Nea Potidea. Nea Potidea, also known as the Gates of Kassandra, is a coastal town on the Kassandra peninsula in the prefecture Halkidiki. Nea Potidea lies 68 kilometers (42 mi) from Thessaloniki and 30 kilometers (19 mi) from the capital of Chalkidiki, Polygyros. It has about 1,500 inhabitants. Greek refugees from Eastern Thrace in Turkey founded Nea Potidea in 1922.
Nea Potidea is located at the narrowest point of the Kassandra peninsula. Here you can also see the main attraction of the town, the canal that connects the Gulf of Kassandra with the Thermaikos Gulf. The Corinthians founded the ancient Potidea in the year 600 BC. In ancient times, the city was very prosperous but was also often looted and vandalized.
In ancient times, Nea Potidea was an important location during various historical wars. For a long time the city also was called Kassandria, a name given to the city by king Kassandros himself. In the year 500 AD, the Huns and Slavs ruined the city. Later, Catalans, Byzantines, Venetians and Turks occupied it, continually.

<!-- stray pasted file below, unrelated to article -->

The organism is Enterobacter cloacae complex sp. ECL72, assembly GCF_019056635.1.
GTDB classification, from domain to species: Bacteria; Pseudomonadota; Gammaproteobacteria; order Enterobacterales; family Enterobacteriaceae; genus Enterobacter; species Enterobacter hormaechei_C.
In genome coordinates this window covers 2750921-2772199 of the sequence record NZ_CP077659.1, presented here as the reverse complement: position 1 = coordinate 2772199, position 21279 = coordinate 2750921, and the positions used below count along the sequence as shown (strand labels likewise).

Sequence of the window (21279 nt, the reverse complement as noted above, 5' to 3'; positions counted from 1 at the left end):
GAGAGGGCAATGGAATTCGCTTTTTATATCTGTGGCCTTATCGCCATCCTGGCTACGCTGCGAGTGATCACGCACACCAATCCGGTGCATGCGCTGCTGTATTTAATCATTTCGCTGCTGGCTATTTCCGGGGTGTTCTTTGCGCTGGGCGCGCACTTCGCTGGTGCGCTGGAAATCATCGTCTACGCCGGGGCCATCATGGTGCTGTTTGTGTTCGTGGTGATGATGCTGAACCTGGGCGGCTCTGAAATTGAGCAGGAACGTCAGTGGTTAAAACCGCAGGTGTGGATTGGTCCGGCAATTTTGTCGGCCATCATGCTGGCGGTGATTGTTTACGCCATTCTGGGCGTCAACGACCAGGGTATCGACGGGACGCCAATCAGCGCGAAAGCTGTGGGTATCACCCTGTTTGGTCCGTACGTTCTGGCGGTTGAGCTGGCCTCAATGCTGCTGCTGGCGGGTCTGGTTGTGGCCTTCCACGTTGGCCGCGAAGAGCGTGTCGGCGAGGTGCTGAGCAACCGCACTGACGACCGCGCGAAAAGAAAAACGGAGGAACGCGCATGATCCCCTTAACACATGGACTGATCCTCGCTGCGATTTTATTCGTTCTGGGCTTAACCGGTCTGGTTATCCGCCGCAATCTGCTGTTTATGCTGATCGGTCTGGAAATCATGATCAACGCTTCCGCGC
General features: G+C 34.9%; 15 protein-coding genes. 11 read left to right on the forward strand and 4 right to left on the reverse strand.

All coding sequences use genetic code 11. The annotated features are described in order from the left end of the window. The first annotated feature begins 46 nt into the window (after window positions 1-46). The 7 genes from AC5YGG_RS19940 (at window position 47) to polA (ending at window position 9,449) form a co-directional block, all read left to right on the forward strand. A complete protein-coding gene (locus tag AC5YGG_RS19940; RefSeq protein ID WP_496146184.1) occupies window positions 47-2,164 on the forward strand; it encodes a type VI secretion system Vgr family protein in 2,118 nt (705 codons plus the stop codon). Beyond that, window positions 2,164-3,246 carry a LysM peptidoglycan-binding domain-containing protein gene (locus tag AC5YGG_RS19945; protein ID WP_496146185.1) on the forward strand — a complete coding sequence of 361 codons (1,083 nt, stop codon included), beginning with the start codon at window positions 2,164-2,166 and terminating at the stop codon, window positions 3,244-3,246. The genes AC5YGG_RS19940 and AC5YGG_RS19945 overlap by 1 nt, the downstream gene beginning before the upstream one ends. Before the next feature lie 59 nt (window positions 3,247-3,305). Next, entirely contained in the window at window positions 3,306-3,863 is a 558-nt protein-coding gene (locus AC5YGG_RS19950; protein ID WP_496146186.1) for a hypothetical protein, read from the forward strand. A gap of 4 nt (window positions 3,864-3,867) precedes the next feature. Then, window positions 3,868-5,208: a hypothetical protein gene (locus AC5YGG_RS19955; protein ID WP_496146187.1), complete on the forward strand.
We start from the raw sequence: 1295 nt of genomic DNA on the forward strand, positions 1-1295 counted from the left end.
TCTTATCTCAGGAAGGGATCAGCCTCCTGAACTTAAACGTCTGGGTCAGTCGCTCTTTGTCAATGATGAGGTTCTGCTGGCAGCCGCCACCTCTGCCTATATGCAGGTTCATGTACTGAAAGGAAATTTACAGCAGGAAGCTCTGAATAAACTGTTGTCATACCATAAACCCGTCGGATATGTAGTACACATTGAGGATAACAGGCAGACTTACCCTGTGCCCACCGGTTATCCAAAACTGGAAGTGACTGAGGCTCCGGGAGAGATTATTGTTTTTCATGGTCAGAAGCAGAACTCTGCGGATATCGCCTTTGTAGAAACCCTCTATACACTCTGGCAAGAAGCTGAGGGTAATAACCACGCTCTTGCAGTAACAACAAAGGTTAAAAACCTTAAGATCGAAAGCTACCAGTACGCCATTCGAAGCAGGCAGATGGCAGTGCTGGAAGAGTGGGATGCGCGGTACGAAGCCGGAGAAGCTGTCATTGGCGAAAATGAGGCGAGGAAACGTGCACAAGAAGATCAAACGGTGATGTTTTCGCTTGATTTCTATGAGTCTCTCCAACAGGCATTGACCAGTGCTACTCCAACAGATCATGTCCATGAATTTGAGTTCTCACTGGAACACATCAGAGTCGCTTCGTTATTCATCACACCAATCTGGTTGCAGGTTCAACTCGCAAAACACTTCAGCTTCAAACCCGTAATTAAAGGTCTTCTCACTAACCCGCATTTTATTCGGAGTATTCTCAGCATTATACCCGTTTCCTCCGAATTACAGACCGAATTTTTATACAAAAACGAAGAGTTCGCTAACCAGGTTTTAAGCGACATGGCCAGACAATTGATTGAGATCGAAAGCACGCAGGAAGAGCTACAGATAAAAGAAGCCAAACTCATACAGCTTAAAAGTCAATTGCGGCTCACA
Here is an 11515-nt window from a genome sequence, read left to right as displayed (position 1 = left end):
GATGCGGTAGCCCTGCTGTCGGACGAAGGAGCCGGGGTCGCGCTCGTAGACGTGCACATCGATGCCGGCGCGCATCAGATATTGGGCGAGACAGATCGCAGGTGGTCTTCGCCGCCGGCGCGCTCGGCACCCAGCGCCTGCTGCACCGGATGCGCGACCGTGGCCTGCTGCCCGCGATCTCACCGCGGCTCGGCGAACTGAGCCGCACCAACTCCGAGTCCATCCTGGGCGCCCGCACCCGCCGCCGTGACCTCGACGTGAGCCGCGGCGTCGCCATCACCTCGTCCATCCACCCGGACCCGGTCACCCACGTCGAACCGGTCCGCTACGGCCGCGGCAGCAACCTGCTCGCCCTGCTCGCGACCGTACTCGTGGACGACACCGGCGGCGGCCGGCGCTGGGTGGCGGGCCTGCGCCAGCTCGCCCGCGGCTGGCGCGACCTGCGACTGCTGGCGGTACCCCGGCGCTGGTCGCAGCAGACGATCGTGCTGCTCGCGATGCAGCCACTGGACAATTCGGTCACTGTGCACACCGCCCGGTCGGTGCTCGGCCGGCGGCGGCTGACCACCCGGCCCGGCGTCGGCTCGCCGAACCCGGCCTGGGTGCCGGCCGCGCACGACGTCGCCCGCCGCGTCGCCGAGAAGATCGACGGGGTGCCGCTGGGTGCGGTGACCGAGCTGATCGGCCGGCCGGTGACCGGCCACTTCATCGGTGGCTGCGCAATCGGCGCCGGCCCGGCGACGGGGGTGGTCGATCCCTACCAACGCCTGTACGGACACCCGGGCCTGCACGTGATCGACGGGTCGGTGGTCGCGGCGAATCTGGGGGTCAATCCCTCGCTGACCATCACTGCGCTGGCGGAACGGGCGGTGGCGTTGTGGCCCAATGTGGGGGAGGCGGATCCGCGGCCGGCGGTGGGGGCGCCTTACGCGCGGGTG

In 1821, the Greeks fought for their freedom against the Turks from the historic castle, which still can be visited today. The castle was the work of Byzantine Emperor Justinian, and later the Venetians reinforced it. The length of the castle walls was 1300 meters (4,300 ft), at the extreme corners, one reaching the Thermaikos Gulf and the other approaching the Gulf of Kassandra. In an emergency, the gates of the castle shut down so that the peninsula no longer was accessible via the mainland. Hence, the historical name "The Gates of Kassandra."
Today Nea Potidea is a modern town with many promenades and cycling trails. The beach is two kilometers (just over 1 mi) long. Many bars, seafood restaurants and ouzeris are easily accessed. Nea Potidea also has its own marina where many boats moor.
Text: Yorgos and Wendy Nikolidakis - Edited by Katrina Butzer